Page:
Jerry Bruckheimer (“CSI,” “Cold Case,” “Without a Trace”), Jonathan Littman (“CSI,” “Cold Case,” “Without a Trace”) and Jonathan Shapiro (“The Practice,” “Boston Legal”) are executive producers for Jerry Bruckheimer Television in association with Warner Bros. Television Production Inc.

Program Notes

Just Legal was part of The WB’s final crop of new fall shows. The network merged with UPN to form The CW prior to the start of the 2006-2007 season.

-A repeat of the pilot episode aired on Wednesday, September 21st, 2005 from 9-10PM ET.

-TNT repeated the October 3rd, 2005 episode from 10-11PM ET, immediately after it aired on The WB.

-The WB repeated the pilot episode again on Sunday, August 6th, 2006. The network then aired five additional episodes, leaving one unaired.

TV Guide’s Take

From the 2006 TV Guide Fall Preview issue:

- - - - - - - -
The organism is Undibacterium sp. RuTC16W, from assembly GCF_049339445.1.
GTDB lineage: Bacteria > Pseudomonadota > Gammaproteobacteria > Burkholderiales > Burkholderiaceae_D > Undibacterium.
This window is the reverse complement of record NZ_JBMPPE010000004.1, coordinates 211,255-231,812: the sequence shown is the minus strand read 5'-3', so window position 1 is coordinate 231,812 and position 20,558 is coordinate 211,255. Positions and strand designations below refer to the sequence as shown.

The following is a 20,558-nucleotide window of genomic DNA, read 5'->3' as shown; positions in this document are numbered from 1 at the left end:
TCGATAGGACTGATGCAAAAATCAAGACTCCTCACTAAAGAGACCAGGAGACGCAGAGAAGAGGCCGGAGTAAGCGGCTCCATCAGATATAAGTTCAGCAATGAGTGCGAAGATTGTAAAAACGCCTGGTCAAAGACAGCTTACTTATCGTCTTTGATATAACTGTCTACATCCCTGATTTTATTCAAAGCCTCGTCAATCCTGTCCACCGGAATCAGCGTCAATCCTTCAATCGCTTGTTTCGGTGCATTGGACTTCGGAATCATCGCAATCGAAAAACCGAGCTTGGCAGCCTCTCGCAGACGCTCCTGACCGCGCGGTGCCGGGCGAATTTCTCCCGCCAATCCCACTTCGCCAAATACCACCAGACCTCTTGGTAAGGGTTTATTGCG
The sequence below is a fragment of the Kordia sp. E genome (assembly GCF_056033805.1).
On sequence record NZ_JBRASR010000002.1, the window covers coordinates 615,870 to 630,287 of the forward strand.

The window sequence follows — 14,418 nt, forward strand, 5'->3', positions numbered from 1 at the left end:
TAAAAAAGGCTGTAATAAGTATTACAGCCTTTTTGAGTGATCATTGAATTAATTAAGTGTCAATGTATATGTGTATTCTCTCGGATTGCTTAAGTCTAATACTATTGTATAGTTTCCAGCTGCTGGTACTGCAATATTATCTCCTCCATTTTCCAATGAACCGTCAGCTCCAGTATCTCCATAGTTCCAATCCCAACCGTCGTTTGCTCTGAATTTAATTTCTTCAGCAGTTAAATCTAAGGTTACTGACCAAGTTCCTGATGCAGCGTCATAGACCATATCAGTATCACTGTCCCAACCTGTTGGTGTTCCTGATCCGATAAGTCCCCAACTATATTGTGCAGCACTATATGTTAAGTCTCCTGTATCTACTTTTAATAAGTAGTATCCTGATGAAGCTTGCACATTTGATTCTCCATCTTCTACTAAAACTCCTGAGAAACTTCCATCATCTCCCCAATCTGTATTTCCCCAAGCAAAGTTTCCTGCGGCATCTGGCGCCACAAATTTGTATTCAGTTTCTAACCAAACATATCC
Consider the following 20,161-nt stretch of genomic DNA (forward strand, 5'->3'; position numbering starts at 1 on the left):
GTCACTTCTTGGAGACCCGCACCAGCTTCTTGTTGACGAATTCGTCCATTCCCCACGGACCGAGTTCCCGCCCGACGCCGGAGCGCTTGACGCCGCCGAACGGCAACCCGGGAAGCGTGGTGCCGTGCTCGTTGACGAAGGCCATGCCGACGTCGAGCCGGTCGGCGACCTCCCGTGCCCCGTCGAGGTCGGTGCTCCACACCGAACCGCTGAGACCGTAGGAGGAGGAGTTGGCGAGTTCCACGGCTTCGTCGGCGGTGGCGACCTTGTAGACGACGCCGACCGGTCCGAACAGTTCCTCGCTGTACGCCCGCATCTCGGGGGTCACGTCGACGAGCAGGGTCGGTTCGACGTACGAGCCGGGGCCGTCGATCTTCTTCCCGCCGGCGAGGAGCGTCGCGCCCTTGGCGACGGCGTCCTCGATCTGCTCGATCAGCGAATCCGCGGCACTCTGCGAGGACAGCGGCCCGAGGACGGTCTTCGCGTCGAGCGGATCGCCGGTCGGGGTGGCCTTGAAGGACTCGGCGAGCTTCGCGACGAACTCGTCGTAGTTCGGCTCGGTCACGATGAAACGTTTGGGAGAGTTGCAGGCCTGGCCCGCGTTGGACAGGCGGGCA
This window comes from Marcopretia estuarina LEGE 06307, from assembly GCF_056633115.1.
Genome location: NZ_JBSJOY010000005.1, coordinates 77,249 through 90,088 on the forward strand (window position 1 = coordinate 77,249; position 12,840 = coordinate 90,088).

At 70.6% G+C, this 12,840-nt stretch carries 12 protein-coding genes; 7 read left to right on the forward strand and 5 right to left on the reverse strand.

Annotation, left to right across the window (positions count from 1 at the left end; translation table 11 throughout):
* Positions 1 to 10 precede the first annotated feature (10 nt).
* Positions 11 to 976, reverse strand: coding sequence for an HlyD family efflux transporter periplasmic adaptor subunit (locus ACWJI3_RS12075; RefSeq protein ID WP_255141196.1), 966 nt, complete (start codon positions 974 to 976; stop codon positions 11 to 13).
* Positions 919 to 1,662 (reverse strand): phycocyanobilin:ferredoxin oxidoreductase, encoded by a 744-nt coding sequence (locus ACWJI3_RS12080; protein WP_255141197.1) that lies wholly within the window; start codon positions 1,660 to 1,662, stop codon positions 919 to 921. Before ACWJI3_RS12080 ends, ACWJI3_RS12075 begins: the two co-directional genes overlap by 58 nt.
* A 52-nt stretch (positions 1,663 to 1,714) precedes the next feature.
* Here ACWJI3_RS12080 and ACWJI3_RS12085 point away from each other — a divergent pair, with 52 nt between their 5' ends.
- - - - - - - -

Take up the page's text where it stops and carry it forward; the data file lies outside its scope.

There’s real chemistry between geek and geezer. But Just Legal might be more effective if it were closer in tone to a courtroom Scrubs than an awkward mix of earnest legal drama and broad-stroke character comedy. Still, it’s miles better than Fox’s similarly theme Head Cases.


The New York Times – Alessandra Stanley (9/16/2005)
USA Today – Robert Bianco (9/18/2005)
Variety – Brian Lowry (9/18/2005)
The Los Angeles Times – Paul Brownfield (9/19/2005)
The Hartford Courant – Roger Catlin (9/19/2005)

Opening Credits

My Thoughts

I didn’t watch the three episodes of Just Legal aired at the start of the 2005-2006 season. But when The WB began burning off unaired episodes during the summer of 2006, I started watching. That means I watched a repeat of the pilot and five other episodes. However, I have no recollection of the show. I remember nothing about the characters or the episodes. The handful of clips available on YouTube don’t jog my memory. I think I do remember the brief opening credits sequence–or at least the theme (“Pump It” by The Black Eyed Peas).